No servant can serve two masters.
Those are the words of Jesus in the Gospel of Luke. And yet how imperfectly have his followers taken them to heart. Throughout the history of Christianity, some of the most painful moments have been when church leaders cocked their ear toward Mammon when godliness would have dictated otherwise.
sexual abuse by clergy members.
The damage done by the clerical abuse scandals to the Catholic Church, and to countless millions of its faithful, has been profound and worldwide. Although Catholic bishops and the Vatican have sought to atone and to reform the institutional practices that enabled the abuse, those efforts have often been admixed with less upright impulses.
Consider the case of the Archdiocese of Milwaukee and of Cardinal Timothy Dolan, who once served as its prelate. Some of the most notorious cases of abuse took place there -- well before Dolan was archbishop -- and, as a consequence of legal settlements with victims, the archdiocese filed for bankruptcy in 2011, after Dolan had left to become archbishop of New York.
A charismatic personality, Dolan is the most recognizable face of the Roman Catholic faith in America. With much justification, Dolan is regarded as one of the good guys in this grim chapter, highly aware of the growing scandal and struggling to get a sluggish church hierarchy to address the problem.
Here is Dolan at his best, pressing the Vatican to act decisively:
"The liability for the Archdiocese is great, as is the potential for scandal if it appears that no definitive action has been taken. Our newfound awareness of the severity of damage caused by sexual abuse at the hands of clergy makes it impossible for us to ignore this situation or allow any longer the unresolved nature of this case."
Much of Dolan's correspondence was addressed to Cardinal Joseph Ratzinger, who later became Pope Benedict XVI.
Yet while the public would like to see a hero emerge from his scandal -- a stalwart in the hierarchy who fought relentlessly for the victims of the priests' abuse, who put their needs before concerns for the church's reputation or its finances -- that person does not appear to be Dolan. Not quite.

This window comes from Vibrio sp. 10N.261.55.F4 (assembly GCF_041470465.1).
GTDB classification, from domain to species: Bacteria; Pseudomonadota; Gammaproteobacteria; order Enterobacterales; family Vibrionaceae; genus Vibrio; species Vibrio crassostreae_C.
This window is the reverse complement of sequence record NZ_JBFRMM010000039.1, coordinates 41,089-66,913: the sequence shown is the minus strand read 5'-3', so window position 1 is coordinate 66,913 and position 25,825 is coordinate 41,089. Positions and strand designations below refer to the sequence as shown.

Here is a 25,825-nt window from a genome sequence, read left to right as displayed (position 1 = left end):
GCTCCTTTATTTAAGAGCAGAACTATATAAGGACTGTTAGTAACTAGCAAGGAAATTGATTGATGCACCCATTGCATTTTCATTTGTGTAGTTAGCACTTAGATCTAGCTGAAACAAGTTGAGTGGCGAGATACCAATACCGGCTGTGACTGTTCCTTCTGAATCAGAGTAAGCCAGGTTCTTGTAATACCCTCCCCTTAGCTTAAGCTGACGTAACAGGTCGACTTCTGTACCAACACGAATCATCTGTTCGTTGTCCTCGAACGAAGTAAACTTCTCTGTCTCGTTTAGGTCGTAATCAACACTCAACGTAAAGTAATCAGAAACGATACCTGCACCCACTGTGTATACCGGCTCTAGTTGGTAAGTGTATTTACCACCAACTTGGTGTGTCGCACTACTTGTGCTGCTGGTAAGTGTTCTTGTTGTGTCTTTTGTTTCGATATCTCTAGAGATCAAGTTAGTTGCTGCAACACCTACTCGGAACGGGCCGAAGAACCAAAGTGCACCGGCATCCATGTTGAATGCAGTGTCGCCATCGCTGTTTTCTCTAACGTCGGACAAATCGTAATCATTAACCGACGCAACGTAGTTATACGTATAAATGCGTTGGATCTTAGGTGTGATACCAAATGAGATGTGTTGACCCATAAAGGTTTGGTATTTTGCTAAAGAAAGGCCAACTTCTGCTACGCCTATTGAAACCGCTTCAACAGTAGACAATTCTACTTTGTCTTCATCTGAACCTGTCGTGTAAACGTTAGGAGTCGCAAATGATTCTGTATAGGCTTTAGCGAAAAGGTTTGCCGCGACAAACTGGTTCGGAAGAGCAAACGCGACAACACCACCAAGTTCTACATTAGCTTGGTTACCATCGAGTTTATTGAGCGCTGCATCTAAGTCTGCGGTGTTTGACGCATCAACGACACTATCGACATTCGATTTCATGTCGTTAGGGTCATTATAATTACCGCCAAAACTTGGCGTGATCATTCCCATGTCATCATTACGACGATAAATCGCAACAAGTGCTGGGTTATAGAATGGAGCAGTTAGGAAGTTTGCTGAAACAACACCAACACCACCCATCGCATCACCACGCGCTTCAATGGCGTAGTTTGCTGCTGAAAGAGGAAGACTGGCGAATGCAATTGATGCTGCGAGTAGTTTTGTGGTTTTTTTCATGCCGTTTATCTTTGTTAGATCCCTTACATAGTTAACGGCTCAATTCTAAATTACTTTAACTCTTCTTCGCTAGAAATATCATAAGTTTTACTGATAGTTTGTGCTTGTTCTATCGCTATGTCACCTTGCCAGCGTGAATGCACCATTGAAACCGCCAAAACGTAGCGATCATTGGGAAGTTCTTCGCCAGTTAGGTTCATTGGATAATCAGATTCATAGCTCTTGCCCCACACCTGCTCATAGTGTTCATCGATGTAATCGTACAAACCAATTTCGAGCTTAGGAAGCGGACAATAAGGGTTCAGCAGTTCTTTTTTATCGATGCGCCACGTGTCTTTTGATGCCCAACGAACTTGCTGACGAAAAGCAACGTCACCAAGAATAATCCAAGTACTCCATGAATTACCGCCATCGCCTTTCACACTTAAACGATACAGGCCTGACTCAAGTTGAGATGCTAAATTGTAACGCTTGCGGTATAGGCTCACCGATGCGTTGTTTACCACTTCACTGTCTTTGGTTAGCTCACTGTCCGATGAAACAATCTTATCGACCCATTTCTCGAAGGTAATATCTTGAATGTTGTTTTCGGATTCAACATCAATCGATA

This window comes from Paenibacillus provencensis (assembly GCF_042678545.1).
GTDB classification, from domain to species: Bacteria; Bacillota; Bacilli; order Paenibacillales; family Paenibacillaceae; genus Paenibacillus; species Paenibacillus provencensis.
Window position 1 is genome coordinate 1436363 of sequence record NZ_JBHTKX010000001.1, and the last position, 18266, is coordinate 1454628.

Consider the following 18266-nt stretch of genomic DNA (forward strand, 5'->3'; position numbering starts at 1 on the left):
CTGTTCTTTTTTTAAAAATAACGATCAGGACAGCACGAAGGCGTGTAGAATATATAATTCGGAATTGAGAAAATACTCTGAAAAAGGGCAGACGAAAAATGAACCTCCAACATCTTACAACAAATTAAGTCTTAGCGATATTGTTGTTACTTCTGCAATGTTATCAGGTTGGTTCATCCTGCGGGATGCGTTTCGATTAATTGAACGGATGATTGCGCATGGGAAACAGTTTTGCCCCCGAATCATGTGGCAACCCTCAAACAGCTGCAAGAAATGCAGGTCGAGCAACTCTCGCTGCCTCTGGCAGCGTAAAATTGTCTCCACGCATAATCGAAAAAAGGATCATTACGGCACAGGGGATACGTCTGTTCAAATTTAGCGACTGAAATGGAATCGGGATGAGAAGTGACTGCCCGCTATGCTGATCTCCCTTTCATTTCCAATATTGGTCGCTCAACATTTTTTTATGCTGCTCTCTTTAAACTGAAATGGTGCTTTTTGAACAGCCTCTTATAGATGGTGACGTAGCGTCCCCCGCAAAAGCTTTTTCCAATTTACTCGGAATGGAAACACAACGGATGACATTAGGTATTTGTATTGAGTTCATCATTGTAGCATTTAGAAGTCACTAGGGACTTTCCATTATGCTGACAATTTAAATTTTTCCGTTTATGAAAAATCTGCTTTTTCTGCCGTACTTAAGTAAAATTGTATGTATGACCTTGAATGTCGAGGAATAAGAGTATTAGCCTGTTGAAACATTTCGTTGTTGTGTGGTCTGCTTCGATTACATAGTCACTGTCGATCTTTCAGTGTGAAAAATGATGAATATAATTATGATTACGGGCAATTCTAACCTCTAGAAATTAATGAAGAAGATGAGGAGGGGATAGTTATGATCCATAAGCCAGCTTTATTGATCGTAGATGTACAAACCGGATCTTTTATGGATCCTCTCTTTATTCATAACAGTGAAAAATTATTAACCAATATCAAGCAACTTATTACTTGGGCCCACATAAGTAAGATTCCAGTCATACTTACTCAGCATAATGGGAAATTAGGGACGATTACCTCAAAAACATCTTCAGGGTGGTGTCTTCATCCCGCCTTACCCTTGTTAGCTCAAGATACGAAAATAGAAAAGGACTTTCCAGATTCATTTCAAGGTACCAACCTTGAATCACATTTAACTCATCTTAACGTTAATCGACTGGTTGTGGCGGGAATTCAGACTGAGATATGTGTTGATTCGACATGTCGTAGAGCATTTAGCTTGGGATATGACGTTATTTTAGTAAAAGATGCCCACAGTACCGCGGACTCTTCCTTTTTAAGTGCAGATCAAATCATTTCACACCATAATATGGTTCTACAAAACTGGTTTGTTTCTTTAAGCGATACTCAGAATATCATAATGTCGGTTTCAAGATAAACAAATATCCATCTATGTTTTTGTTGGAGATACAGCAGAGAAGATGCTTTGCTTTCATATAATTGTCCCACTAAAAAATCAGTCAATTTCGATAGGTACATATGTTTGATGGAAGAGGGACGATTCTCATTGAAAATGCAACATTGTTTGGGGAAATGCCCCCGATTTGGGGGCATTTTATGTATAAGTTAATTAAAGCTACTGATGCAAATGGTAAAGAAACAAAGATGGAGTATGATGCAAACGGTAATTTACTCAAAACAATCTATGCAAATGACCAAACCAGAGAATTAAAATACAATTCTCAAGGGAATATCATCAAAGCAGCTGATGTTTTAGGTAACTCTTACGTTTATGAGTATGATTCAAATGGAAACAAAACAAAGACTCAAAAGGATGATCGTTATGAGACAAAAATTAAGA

A new collection of documents made public by the Archdiocese of Milwaukee shows that Dolan is emblematic of the decades-long struggle of the church to manage priests accused of sexual abuse.
The documents reveal Dolan in multiple, often conflicting roles: financial protector of the church's patrimony, overseer and disciplinarian of priests, advocate for leniency toward pedophile priests who were aging and frail, leader wading through the processes of the church and civil and criminal courts. And, yes, he also attempted to soothe the pain of victims and survivors of the abuse, along with the outrage of parishioners.
In a statement upon the release of the documents, Dolan remarked that his encounters with victims/survivors and abusive priests were "some of the most difficult, challenging and moving events" of his more than six years in Milwaukee. Indeed, Dolan has reason to be proud of the mediation process by which nearly 200 survivors received settlements under his watch.
Yet in a June 2007 letter to the Vatican, Dolan requested permission to funnel $57 million from the archdiocese into a trust he had created one month prior. A little over a month later, the transfer was approved. That's a swift decision from Rome, the same authority that often took years of dawdling to decide the fate of individual priests who abused.
"By transferring these assets to the Trust, I foresee an improved protection of these funds from any legal claim and liability," Dolan wrote.
Dolan maintains that the funds were set aside for perpetual care of Catholic cemeteries. The church's harshest critics argue Dolan committed bankruptcy fraud. A court can settle the question of legality, but it's hard not to regard this action as ethically suspect.
Another $90 million was transferred to individual parishes, separate legal entities. A judge has already ruled those funds are safe from being claimed by those suing the diocese in civil court for abuses.
The documents also show that consultants and attorneys had to intervene to maintain the right tone of humility and contrition on the part of the archdiocese. Public updates were edited to keep the churchmen from sounding too "self-forgiving" for past actions and "minimizing the issue." A line in a draft communication from the archdiocese that apologized to priests was removed because, as an adviser pointed out, "this was about victims, not about priests."
To read these documents is to see a worldly organization at work -- massive, bureaucratic, self-interested. Dolan is but one man at work within it. A good man, more or less, and an energetic servant, but one with many masters.
(Mary Sanchez is an opinion-page columnist for The Kansas City Star. Readers may write to her at: Kansas City Star, 1729 Grand Blvd., Kansas City, Mo. 64108-1413, or via e-mail at email@example.com.)